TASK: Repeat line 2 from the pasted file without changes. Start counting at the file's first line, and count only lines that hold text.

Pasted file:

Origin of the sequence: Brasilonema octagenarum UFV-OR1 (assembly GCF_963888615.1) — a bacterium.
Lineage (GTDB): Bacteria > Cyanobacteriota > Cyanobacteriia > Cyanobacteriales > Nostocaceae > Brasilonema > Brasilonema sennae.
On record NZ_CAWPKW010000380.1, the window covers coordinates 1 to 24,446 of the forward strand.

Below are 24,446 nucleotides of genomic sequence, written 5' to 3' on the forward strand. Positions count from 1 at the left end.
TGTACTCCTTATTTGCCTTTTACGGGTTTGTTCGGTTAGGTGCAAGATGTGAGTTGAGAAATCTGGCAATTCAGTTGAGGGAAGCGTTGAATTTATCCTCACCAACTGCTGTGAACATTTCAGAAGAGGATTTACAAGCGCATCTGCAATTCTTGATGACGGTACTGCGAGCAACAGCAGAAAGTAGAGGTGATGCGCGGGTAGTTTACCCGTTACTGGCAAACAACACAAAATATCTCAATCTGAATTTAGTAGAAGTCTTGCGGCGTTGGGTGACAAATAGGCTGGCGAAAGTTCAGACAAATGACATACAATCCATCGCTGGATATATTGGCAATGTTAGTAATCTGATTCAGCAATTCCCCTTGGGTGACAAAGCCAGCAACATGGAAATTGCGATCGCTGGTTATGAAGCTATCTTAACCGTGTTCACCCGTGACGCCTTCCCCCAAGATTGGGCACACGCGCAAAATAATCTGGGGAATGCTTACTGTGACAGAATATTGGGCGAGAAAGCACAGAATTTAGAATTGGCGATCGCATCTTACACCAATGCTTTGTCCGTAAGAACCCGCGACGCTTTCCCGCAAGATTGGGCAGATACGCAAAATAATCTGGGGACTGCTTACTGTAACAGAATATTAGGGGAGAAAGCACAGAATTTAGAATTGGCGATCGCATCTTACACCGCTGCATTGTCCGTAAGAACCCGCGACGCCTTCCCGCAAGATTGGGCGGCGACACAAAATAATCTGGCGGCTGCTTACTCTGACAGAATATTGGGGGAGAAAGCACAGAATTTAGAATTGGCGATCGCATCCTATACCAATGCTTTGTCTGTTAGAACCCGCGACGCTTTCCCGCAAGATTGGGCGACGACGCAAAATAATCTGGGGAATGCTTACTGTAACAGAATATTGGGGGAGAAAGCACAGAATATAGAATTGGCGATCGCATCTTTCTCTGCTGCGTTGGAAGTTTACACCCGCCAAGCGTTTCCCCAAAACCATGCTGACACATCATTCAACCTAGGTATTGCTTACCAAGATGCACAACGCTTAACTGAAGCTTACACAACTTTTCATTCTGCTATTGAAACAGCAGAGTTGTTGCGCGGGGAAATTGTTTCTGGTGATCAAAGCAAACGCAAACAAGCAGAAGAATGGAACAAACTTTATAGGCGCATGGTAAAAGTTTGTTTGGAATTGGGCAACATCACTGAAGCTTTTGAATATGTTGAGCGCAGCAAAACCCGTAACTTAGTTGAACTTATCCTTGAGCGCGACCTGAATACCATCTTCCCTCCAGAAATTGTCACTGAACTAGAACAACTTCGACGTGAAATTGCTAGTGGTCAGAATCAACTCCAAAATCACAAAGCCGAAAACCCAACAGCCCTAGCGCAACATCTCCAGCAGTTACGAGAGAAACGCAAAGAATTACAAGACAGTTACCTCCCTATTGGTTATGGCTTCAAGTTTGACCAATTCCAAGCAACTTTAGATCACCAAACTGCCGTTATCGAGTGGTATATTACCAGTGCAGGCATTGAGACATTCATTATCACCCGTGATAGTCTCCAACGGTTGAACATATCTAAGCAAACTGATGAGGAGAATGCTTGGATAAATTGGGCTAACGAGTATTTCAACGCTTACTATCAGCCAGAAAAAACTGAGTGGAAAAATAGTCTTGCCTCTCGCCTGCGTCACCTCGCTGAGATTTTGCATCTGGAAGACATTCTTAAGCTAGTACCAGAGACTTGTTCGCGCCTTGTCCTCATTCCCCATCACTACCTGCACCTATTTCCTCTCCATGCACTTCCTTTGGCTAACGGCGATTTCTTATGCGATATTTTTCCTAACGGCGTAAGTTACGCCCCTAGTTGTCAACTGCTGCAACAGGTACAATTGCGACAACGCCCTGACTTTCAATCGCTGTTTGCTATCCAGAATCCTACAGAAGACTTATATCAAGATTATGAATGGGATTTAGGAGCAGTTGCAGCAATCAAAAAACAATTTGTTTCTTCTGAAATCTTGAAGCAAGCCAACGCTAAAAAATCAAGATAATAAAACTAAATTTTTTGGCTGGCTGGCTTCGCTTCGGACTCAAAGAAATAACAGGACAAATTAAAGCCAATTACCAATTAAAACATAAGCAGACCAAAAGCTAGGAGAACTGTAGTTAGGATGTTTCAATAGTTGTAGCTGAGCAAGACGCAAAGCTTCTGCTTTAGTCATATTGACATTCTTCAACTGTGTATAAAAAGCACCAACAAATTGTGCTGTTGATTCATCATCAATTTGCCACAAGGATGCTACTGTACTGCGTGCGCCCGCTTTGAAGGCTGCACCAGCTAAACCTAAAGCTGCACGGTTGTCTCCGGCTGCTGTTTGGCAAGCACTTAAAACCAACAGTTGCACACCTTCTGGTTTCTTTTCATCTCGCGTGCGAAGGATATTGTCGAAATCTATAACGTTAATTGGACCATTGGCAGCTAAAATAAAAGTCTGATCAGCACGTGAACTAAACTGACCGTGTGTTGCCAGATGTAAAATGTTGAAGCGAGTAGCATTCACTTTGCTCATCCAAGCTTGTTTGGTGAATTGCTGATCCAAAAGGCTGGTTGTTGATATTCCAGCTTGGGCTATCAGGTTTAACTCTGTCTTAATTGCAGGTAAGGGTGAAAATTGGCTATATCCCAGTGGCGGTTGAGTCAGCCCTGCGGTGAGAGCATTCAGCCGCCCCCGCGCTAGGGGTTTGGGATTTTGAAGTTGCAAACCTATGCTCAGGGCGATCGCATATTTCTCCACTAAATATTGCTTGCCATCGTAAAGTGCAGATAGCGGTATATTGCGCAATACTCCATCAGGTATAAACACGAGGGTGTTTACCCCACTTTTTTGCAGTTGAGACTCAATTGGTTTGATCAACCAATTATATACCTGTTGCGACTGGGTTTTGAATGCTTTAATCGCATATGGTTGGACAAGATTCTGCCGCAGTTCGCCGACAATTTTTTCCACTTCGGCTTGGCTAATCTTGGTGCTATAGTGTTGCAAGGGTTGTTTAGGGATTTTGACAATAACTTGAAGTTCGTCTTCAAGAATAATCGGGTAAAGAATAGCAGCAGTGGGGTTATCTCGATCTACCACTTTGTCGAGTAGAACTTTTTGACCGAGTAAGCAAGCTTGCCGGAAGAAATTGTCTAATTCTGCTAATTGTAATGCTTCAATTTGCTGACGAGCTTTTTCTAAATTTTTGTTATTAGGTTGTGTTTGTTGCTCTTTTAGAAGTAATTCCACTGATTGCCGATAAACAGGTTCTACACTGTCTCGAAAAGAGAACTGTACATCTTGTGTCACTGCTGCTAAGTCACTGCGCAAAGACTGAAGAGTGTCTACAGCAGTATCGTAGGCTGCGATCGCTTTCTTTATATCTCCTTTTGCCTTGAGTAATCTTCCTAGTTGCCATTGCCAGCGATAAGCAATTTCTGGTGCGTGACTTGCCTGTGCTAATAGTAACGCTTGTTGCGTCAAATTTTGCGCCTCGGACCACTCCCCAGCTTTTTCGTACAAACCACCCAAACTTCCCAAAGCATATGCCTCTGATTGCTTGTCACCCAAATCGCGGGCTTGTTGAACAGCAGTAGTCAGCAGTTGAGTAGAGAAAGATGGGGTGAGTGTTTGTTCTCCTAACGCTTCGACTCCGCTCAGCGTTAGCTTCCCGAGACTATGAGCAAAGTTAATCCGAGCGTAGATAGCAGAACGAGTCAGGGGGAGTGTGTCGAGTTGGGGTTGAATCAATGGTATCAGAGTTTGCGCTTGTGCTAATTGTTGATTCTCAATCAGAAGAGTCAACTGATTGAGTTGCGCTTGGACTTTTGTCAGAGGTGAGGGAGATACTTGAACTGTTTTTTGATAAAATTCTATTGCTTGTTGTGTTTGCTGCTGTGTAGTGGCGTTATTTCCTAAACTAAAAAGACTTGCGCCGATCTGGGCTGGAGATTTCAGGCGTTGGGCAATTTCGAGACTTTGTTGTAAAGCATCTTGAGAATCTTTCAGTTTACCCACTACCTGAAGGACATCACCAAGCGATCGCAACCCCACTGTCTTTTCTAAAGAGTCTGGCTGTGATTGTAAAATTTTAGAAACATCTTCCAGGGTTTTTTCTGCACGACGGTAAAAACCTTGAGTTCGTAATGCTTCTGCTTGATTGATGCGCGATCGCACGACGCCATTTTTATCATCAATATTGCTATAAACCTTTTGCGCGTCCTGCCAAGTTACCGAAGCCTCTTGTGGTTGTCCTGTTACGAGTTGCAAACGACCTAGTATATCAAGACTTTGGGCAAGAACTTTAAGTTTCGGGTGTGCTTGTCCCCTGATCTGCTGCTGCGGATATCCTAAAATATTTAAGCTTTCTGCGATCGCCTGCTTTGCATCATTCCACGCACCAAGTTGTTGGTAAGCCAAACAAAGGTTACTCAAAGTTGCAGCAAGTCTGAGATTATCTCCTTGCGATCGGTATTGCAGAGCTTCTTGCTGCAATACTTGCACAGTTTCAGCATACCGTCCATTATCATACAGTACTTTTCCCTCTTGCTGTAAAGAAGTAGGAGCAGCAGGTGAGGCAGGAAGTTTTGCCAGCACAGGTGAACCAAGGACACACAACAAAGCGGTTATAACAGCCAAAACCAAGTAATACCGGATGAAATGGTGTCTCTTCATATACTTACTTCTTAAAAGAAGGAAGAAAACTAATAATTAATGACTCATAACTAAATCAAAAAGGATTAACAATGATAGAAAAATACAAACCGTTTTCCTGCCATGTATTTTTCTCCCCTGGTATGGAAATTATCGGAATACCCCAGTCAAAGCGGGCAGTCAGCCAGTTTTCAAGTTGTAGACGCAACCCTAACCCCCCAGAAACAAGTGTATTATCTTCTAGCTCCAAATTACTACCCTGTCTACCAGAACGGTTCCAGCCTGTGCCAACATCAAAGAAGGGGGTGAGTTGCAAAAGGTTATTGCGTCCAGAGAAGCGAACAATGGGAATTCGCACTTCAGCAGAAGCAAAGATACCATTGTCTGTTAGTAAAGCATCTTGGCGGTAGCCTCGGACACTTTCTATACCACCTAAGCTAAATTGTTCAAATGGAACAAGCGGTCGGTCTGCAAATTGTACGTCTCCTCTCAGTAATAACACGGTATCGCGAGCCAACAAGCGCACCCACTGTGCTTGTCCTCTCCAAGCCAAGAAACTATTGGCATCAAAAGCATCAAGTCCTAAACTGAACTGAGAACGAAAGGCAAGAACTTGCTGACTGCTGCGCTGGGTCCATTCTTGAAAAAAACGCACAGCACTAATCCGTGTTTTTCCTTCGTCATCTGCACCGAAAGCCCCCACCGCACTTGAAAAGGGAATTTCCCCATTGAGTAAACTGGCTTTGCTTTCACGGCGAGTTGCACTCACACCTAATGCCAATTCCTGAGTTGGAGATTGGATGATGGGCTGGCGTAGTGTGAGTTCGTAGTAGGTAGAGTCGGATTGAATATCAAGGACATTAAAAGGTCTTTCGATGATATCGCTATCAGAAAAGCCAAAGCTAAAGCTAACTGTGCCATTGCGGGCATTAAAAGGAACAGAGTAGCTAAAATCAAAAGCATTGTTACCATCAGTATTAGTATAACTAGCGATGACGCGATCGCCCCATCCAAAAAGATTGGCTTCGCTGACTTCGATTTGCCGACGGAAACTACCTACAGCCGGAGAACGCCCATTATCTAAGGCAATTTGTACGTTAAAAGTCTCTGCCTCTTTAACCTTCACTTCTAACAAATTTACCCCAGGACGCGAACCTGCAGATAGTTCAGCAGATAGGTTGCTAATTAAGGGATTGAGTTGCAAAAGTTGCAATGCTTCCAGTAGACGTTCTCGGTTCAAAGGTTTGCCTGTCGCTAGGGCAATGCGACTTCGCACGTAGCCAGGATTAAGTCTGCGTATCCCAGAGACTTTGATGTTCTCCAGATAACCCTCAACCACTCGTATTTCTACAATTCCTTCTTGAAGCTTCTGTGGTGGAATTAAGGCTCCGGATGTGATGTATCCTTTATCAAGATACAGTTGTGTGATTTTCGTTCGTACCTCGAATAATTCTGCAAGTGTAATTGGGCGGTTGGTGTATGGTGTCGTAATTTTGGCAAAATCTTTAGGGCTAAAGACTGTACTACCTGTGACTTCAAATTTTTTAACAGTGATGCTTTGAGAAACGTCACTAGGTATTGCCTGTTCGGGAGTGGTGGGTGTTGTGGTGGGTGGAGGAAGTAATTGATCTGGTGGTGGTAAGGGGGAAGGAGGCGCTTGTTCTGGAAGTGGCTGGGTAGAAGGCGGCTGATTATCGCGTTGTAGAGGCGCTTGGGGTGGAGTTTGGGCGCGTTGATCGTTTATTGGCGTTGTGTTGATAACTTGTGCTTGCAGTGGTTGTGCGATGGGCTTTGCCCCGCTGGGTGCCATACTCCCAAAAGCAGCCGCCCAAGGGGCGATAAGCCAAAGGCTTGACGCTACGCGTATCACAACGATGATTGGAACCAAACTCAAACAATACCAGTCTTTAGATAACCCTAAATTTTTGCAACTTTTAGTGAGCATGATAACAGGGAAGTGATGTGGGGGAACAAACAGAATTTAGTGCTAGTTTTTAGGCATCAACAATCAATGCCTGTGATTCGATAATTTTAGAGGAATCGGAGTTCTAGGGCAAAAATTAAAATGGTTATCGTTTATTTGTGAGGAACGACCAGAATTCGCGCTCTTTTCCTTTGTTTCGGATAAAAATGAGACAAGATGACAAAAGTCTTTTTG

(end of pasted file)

Lineage (GTDB): Bacteria > Cyanobacteriota > Cyanobacteriia > Cyanobacteriales > Nostocaceae > Brasilonema > Brasilonema sennae.